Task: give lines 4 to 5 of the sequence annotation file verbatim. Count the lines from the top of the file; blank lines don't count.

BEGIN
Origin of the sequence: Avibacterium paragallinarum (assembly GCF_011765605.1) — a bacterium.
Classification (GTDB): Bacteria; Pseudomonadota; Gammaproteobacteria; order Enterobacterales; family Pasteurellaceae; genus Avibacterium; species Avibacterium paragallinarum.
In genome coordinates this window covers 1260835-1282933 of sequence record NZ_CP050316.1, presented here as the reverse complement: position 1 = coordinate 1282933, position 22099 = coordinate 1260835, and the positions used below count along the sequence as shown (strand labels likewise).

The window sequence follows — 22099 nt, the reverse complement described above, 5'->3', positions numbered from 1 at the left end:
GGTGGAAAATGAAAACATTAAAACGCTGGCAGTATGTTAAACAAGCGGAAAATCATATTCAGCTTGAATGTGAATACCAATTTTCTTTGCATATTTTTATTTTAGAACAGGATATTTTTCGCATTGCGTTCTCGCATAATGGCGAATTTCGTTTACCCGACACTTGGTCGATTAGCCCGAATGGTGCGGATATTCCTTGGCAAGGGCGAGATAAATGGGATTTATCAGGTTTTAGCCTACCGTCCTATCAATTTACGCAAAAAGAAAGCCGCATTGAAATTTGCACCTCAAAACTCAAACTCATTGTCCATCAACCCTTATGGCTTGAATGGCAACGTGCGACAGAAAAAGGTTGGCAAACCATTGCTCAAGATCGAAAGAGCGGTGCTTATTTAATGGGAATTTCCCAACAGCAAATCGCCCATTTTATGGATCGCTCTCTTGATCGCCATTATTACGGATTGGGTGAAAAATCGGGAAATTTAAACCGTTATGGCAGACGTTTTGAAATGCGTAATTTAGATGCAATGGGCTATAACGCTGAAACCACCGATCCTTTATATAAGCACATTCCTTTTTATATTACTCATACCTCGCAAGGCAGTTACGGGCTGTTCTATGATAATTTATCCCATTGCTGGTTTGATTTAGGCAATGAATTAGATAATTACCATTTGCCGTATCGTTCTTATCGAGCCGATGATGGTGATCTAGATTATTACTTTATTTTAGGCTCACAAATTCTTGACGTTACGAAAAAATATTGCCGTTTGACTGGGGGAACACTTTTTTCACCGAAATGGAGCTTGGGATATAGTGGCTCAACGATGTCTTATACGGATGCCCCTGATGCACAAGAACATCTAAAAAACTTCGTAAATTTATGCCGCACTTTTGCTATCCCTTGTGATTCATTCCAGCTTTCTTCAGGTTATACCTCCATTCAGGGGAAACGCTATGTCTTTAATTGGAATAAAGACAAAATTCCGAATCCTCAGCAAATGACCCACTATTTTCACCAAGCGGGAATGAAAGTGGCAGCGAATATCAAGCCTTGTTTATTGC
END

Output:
The window sequence follows — 22099 nt, the reverse complement described above, 5'->3', positions numbered from 1 at the left end:
GGTGGAAAATGAAAACATTAAAACGCTGGCAGTATGTTAAACAAGCGGAAAATCATATTCAGCTTGAATGTGAATACCAATTTTCTTTGCATATTTTTATTTTAGAACAGGATATTTTTCGCATTGCGTTCTCGCATAATGGCGAATTTCGTTTACCCGACACTTGGTCGATTAGCCCGAATGGTGCGGATATTCCTTGGCAAGGGCGAGATAAATGGGATTTATCAGGTTTTAGCCTACCGTCCTATCAATTTACGCAAAAAGAAAGCCGCATTGAAATTTGCACCTCAAAACTCAAACTCATTGTCCATCAACCCTTATGGCTTGAATGGCAACGTGCGACAGAAAAAGGTTGGCAAACCATTGCTCAAGATCGAAAGAGCGGTGCTTATTTAATGGGAATTTCCCAACAGCAAATCGCCCATTTTATGGATCGCTCTCTTGATCGCCATTATTACGGATTGGGTGAAAAATCGGGAAATTTAAACCGTTATGGCAGACGTTTTGAAATGCGTAATTTAGATGCAATGGGCTATAACGCTGAAACCACCGATCCTTTATATAAGCACATTCCTTTTTATATTACTCATACCTCGCAAGGCAGTTACGGGCTGTTCTATGATAATTTATCCCATTGCTGGTTTGATTTAGGCAATGAATTAGATAATTACCATTTGCCGTATCGTTCTTATCGAGCCGATGATGGTGATCTAGATTATTACTTTATTTTAGGCTCACAAATTCTTGACGTTACGAAAAAATATTGCCGTTTGACTGGGGGAACACTTTTTTCACCGAAATGGAGCTTGGGATATAGTGGCTCAACGATGTCTTATACGGATGCCCCTGATGCACAAGAACATCTAAAAAACTTCGTAAATTTATGCCGCACTTTTGCTATCCCTTGTGATTCATTCCAGCTTTCTTCAGGTTATACCTCCATTCAGGGGAAACGCTATGTCTTTAATTGGAATAAAGACAAAATTCCGAATCCTCAGCAAATGACCCACTATTTTCACCAAGCGGGAATGAAAGTGGCAGCGAATATCAAGCCTTGTTTATTGC